RIKEN Center for Advanced Intelligence Project (AIP Center)
The RAIDEN computational system supplied by Fujitsu plays an active role in all this research work. Dr. Kazuki Yoshizoe, an AIP Center researcher (leader of the Search and Parallel Computing Unit) and the person in charge of introducing the system, reflects as follows. “The key point was the computational speed and convenience. In research, victory or defeat hinges on how quickly or how efficiently you can give shape to an idea, so that’s what we gave importance to.”
Often with conventional supercomputers, a software upgrade would make previous research results unusable, and considerable effort was required just to get started again. “For this reason, we adopted a technology called ‘containers’ for storing past research assets for each software. The fact that Fujitsu was providing the system—a company with a comprehensive range of leading-edge IT technology, including supercomputers—gave us confidence. At the same time, we can use a large number of GPUs to ensure excellent computational speed. At this time, only a small number of vendors around the world are capable of putting together a system like this, and Fujitsu is one of them.” (Dr. Yoshizoe)
Currently, some of the areas that make intensive use of the RAIDEN system include research to support diagnosis and treatment by means of medical image recognition and analysis, and research to assist with the maintenance of infrastructure, involving the use of drones to capture images of bridges and other structures. As an example, the video images captured by drones constitute a huge volume of data, so the massive storage capacity of RAIDEN helps considerably.
“Some researchers have said that they consider RAIDEN a lifeline for their work. Already, RAIDEN has become an indispensable tool for the center’s research.” (Dr. Yoshizoe)
“In terms of the supercomputer, I feel that collaborating with Fujitsu, a company with outstanding know-how within Japan, worked out very well for us. It’s not that you can immediately start using a supercomputer after you buy it; the vendor needs to take care of its environment and various other things too.” (Dr. Sugiyama)
RIKEN and Fujitsu have set up the RIKEN AIP-FUJITSU Collaboration Center, as part of a multifaceted cooperative relationship. Together, they will pursue joint research in the field of AI, as well as work together on the development of the post-K supercomputer—a successor to the K supercomputer. In addition, Fujitsu is actively engaging in the AI field, by systematizing AI-related knowledge and technology, in the form of Zinrai, or “Human Centric AI.” RIKEN also expects that its relationship with Fujitsu will not be limited to RAIDEN, but rather that it will grow and broaden.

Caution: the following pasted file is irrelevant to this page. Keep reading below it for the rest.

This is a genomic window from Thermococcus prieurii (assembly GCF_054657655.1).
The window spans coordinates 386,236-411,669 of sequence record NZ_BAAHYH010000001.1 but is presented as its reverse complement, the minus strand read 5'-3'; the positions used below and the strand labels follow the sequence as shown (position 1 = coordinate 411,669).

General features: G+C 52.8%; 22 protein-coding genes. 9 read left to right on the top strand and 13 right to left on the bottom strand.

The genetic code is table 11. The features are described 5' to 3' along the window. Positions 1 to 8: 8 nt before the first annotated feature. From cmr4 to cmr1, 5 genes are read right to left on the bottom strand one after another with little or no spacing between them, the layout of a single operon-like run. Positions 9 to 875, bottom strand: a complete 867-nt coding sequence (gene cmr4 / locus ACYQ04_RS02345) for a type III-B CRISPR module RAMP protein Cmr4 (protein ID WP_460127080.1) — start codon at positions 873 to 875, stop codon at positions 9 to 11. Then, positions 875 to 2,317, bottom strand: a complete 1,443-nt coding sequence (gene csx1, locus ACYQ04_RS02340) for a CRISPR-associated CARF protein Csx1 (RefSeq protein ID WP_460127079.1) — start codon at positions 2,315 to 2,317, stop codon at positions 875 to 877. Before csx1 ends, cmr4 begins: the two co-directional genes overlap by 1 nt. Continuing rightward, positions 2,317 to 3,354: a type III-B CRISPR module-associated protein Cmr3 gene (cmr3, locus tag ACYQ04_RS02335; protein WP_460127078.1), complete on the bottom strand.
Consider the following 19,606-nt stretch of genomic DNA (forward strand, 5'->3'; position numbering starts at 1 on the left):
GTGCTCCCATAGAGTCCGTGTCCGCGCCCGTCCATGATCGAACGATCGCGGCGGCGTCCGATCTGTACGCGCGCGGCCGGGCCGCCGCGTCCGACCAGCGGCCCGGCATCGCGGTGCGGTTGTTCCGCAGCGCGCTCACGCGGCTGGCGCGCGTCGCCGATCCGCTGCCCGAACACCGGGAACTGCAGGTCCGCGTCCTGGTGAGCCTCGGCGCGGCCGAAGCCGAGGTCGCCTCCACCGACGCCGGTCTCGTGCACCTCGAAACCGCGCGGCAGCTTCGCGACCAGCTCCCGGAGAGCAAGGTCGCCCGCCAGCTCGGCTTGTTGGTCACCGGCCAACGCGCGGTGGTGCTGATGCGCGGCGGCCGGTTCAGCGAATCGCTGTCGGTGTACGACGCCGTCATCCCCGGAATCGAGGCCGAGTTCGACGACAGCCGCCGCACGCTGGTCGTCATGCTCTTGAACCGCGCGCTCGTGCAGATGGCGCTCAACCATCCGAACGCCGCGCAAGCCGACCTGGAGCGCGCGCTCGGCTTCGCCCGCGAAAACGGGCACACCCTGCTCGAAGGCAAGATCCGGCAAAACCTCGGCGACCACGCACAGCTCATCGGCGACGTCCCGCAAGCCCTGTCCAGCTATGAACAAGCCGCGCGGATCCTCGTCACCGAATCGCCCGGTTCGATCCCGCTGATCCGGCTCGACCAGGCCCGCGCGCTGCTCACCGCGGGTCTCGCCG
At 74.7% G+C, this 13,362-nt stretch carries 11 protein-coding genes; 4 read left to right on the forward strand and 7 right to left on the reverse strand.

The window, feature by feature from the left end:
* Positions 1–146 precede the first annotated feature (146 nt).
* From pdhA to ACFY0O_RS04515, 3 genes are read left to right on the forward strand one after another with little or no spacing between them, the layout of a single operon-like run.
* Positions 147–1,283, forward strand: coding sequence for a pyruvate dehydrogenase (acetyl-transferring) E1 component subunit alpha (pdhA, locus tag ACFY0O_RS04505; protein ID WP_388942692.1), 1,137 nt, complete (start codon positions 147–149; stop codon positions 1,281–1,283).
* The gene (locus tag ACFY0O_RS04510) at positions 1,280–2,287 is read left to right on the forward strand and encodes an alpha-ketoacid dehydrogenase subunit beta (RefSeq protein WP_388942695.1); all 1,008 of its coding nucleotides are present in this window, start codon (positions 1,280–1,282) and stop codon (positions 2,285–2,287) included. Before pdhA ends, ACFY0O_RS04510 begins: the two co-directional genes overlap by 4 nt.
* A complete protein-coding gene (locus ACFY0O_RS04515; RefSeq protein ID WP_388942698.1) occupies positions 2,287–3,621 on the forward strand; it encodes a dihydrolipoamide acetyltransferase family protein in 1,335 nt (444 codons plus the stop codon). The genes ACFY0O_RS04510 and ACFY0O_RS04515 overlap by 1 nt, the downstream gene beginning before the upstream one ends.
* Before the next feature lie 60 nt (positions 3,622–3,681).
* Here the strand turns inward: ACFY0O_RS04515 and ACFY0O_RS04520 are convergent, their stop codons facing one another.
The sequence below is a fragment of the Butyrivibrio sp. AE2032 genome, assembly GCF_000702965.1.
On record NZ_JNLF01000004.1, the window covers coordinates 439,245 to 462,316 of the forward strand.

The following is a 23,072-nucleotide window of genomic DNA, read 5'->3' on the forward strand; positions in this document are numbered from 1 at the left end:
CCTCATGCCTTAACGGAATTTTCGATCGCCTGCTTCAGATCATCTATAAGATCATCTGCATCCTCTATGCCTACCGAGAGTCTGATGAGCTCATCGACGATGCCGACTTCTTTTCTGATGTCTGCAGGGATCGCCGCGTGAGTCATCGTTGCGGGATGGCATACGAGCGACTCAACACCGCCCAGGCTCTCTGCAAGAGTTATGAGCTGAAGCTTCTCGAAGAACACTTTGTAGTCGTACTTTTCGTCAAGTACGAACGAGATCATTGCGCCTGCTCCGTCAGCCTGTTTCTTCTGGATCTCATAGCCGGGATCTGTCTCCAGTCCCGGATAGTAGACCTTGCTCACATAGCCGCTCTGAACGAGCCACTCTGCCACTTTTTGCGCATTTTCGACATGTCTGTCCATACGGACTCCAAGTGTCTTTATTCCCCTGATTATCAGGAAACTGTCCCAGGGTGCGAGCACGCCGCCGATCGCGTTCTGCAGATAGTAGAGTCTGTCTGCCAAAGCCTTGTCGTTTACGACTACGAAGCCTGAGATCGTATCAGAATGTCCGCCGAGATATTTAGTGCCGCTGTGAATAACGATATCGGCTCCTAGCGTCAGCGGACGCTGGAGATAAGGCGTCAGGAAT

“What we are trying to do is pure research, but we also have a strong desire to make use of the results in the real world. That is, we want to turn our algorithms into useful products and get them implemented around the world. However, a research institution cannot do this on its own. In practice, this goal can be achieved only through cooperation with a company that has a market it is actively engaged in. So we have high hopes for our partnership with Fujitsu and so on.” (Dr. Sugiyama)
Benefits in the area of human resources should not be overlooked either. In Japan, the number of graduate students pursuing doctoral programs remains low, and Dr. Sugiyama feels a sense of crisis, believing that the foundations of Japanese science will be threatened if the number of doctoral-level personnel does not increase. “We are conducting research together with people from Fujitsu. It will be very positive if we can provide more opportunities for company employees who are inclined to engage in academic research at AIP Center, even as they remain with the company,” said Dr. Sugiyama.
Advances in AI research happen very quickly, so within a few years the current system will probably need to be renewed. AIP Center is hoping that Fujitsu will be able to respond appropriately to this change.
Masaaki Sato, Business Strategy & Development Division
Rie Murakami, Sales Division
Tomohisa Yazu, Computational Science and Engineering Solution Division
Technical Computing Solution Unit
Even for Fujitsu, RAIDEN was a technologically innovative system, but through cooperation with other Fujitsu Group companies and partners, we were able to satisfy AIP Center’s request for “a computing environment that enables researchers to concentrate on research.”
Looking ahead, we would feel honored if the multifaceted support we provide to AIP Center, in relation to leading-edge supercomputing technology, Zinrai, and other AI-related R&D, allows us to create a new tomorrow together.
From the left Masaaki Sato, Rie Murakami, Tomohisa Yazu.
From the left Kazuki Yoshizoe, Masashi Sugiyama of RIKEN Center for Advanced Intelligence Project (AIP Center).
|Headquarters||2-1 Hirosawa, Wako, Saitama 351-0198, Japan|
|Found||on March 20, 1917|